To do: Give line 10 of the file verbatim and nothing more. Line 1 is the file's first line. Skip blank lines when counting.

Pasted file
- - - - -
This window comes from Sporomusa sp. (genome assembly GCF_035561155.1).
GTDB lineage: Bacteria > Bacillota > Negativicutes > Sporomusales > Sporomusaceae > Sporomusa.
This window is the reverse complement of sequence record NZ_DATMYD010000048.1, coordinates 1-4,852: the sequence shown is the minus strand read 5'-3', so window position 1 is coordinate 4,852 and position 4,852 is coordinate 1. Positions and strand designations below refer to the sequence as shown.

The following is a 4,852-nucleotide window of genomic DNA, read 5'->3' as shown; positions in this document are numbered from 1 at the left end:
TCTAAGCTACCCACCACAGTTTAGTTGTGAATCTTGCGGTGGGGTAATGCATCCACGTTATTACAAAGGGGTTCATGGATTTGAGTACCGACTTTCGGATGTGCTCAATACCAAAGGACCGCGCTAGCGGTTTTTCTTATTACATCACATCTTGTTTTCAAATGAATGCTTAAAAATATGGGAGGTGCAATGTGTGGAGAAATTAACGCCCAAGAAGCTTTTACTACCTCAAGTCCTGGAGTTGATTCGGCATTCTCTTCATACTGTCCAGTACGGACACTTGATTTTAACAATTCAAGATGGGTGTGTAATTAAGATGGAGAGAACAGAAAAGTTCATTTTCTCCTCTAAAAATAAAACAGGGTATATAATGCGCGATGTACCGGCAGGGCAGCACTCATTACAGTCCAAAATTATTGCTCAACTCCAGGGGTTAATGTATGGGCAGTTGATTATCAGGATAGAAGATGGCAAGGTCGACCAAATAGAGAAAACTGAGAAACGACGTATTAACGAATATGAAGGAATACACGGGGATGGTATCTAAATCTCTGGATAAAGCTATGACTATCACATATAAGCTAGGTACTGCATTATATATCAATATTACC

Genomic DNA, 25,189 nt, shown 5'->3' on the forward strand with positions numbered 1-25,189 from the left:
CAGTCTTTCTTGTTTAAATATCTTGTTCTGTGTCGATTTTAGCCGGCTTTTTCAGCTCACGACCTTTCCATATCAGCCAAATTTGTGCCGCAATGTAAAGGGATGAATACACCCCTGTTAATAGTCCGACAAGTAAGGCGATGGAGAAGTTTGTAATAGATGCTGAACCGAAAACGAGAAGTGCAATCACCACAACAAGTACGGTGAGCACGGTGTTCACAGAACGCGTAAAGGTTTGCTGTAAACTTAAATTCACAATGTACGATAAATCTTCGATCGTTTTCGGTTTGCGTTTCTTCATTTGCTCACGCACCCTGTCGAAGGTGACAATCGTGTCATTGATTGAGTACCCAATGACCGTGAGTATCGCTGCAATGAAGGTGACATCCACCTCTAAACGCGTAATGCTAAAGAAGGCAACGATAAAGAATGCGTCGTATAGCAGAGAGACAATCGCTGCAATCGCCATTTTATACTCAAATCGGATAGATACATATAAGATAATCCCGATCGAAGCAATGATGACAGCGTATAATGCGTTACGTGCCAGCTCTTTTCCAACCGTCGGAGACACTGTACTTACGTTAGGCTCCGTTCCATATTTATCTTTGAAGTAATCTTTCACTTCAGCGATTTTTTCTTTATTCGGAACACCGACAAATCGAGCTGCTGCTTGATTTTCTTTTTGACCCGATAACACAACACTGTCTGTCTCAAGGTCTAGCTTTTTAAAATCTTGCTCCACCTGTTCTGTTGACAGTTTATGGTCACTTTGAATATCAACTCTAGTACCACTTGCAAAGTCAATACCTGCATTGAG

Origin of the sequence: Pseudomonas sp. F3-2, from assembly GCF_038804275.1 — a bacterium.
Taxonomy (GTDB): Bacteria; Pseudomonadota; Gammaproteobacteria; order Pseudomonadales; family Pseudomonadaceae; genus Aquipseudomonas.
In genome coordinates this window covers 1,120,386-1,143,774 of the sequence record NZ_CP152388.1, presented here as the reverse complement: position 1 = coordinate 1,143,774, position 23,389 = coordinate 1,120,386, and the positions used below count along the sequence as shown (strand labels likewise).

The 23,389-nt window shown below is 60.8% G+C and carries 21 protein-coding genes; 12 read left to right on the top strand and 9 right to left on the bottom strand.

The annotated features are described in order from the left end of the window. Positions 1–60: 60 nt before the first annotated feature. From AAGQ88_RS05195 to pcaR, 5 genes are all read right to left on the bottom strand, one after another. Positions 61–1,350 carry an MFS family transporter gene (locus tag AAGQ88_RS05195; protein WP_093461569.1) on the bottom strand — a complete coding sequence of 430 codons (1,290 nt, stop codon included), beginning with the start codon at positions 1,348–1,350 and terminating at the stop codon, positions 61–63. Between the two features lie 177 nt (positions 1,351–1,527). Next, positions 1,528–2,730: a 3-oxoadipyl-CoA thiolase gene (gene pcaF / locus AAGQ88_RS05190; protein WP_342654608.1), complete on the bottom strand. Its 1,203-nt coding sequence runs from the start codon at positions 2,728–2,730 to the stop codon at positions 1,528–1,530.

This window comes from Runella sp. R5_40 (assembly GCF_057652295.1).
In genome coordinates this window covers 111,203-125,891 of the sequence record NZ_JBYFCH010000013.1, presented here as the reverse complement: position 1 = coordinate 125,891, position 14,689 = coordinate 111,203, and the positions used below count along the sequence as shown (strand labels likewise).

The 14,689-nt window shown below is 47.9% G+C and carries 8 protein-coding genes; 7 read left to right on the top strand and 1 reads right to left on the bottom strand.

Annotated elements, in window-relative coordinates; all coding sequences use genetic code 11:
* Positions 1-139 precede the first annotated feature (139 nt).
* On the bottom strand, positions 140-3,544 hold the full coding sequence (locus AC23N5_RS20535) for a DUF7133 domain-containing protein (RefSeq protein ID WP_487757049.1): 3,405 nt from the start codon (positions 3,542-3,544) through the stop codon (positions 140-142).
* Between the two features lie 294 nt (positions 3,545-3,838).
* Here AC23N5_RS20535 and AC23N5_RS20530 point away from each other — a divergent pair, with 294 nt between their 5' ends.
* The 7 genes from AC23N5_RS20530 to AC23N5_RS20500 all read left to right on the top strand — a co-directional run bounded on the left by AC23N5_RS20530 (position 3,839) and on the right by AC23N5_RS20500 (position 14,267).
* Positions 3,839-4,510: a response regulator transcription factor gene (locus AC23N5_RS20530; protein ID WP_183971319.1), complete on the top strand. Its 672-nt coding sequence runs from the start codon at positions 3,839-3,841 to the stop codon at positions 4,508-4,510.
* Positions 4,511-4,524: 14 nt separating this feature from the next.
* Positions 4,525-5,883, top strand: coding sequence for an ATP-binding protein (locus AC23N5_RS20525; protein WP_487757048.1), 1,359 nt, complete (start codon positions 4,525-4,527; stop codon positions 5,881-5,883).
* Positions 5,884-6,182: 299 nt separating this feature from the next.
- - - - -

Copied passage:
In genome coordinates this window covers 1,120,386-1,143,774 of the sequence record NZ_CP152388.1, presented here as the reverse complement: position 1 = coordinate 1,143,774, position 23,389 = coordinate 1,120,386, and the positions used below count along the sequence as shown (strand labels likewise).